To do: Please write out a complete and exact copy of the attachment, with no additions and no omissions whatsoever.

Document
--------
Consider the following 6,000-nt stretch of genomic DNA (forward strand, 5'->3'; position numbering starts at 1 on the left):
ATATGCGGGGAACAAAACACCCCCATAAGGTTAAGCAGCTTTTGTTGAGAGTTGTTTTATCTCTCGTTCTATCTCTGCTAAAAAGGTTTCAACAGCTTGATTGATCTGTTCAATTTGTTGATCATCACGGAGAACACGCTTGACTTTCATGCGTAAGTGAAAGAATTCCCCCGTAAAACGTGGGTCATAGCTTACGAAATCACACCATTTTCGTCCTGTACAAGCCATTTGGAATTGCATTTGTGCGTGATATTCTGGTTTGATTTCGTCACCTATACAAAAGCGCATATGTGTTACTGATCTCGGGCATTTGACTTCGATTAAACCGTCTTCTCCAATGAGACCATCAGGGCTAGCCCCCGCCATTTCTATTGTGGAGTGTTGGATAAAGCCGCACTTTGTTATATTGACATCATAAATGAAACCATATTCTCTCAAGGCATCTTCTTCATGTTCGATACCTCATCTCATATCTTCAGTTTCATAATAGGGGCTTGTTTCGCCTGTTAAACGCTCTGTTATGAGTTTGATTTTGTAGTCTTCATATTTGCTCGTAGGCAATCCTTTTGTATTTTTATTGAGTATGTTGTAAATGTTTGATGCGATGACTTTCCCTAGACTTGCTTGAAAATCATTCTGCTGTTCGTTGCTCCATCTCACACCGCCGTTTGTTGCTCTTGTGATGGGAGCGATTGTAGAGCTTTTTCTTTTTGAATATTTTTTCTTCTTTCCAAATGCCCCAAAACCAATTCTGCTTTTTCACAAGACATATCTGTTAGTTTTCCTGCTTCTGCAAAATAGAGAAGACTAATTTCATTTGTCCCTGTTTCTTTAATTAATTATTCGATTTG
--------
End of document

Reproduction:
Consider the following 6,000-nt stretch of genomic DNA (forward strand, 5'->3'; position numbering starts at 1 on the left):
ATATGCGGGGAACAAAACACCCCCATAAGGTTAAGCAGCTTTTGTTGAGAGTTGTTTTATCTCTCGTTCTATCTCTGCTAAAAAGGTTTCAACAGCTTGATTGATCTGTTCAATTTGTTGATCATCACGGAGAACACGCTTGACTTTCATGCGTAAGTGAAAGAATTCCCCCGTAAAACGTGGGTCATAGCTTACGAAATCACACCATTTTCGTCCTGTACAAGCCATTTGGAATTGCATTTGTGCGTGATATTCTGGTTTGATTTCGTCACCTATACAAAAGCGCATATGTGTTACTGATCTCGGGCATTTGACTTCGATTAAACCGTCTTCTCCAATGAGACCATCAGGGCTAGCCCCCGCCATTTCTATTGTGGAGTGTTGGATAAAGCCGCACTTTGTTATATTGACATCATAAATGAAACCATATTCTCTCAAGGCATCTTCTTCATGTTCGATACCTCATCTCATATCTTCAGTTTCATAATAGGGGCTTGTTTCGCCTGTTAAACGCTCTGTTATGAGTTTGATTTTGTAGTCTTCATATTTGCTCGTAGGCAATCCTTTTGTATTTTTATTGAGTATGTTGTAAATGTTTGATGCGATGACTTTCCCTAGACTTGCTTGAAAATCATTCTGCTGTTCGTTGCTCCATCTCACACCGCCGTTTGTTGCTCTTGTGATGGGAGCGATTGTAGAGCTTTTTCTTTTTGAATATTTTTTCTTCTTTCCAAATGCCCCAAAACCAATTCTGCTTTTTCACAAGACATATCTGTTAGTTTTCCTGCTTCTGCAAAATAGAGAAGACTAATTTCATTTGTCCCTGTTTCTTTAATTAATTATTCGATTTG